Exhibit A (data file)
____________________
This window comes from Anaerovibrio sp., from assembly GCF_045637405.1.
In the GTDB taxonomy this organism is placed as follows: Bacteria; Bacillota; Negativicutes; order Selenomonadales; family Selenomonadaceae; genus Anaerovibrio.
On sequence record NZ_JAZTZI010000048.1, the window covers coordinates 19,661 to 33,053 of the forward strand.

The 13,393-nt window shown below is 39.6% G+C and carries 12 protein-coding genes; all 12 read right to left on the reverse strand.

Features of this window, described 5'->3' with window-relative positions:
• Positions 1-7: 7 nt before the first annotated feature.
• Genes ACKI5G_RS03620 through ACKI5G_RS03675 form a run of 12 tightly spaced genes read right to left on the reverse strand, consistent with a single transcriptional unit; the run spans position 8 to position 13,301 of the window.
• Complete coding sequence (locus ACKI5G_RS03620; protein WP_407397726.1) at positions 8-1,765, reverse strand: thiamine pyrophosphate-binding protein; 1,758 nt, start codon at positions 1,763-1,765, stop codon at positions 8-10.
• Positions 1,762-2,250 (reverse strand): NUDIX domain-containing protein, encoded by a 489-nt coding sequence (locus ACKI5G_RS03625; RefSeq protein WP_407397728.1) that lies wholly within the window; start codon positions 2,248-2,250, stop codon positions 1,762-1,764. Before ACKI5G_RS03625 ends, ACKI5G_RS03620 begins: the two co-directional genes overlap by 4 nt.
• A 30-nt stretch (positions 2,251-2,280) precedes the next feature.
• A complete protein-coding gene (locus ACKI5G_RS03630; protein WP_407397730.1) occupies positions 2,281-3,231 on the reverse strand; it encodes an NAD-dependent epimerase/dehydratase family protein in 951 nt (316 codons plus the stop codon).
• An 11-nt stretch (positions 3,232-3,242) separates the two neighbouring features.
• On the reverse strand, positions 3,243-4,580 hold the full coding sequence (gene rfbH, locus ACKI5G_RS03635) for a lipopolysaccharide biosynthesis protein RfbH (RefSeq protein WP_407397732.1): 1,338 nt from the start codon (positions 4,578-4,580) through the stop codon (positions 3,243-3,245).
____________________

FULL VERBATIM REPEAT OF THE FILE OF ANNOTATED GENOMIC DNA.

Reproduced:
This window comes from Anaerovibrio sp., from assembly GCF_045637405.1.
In the GTDB taxonomy this organism is placed as follows: Bacteria; Bacillota; Negativicutes; order Selenomonadales; family Selenomonadaceae; genus Anaerovibrio.
On sequence record NZ_JAZTZI010000048.1, the window covers coordinates 19,661 to 33,053 of the forward strand.

The 13,393-nt window shown below is 39.6% G+C and carries 12 protein-coding genes; all 12 read right to left on the reverse strand.

Features of this window, described 5'->3' with window-relative positions:
• Positions 1-7: 7 nt before the first annotated feature.
• Genes ACKI5G_RS03620 through ACKI5G_RS03675 form a run of 12 tightly spaced genes read right to left on the reverse strand, consistent with a single transcriptional unit; the run spans position 8 to position 13,301 of the window.
• Complete coding sequence (locus ACKI5G_RS03620; protein WP_407397726.1) at positions 8-1,765, reverse strand: thiamine pyrophosphate-binding protein; 1,758 nt, start codon at positions 1,763-1,765, stop codon at positions 8-10.
• Positions 1,762-2,250 (reverse strand): NUDIX domain-containing protein, encoded by a 489-nt coding sequence (locus ACKI5G_RS03625; RefSeq protein WP_407397728.1) that lies wholly within the window; start codon positions 2,248-2,250, stop codon positions 1,762-1,764. Before ACKI5G_RS03625 ends, ACKI5G_RS03620 begins: the two co-directional genes overlap by 4 nt.
• A 30-nt stretch (positions 2,251-2,280) precedes the next feature.
• A complete protein-coding gene (locus ACKI5G_RS03630; protein WP_407397730.1) occupies positions 2,281-3,231 on the reverse strand; it encodes an NAD-dependent epimerase/dehydratase family protein in 951 nt (316 codons plus the stop codon).
• An 11-nt stretch (positions 3,232-3,242) separates the two neighbouring features.
• On the reverse strand, positions 3,243-4,580 hold the full coding sequence (gene rfbH, locus ACKI5G_RS03635) for a lipopolysaccharide biosynthesis protein RfbH (RefSeq protein WP_407397732.1): 1,338 nt from the start codon (positions 4,578-4,580) through the stop codon (positions 3,243-3,245).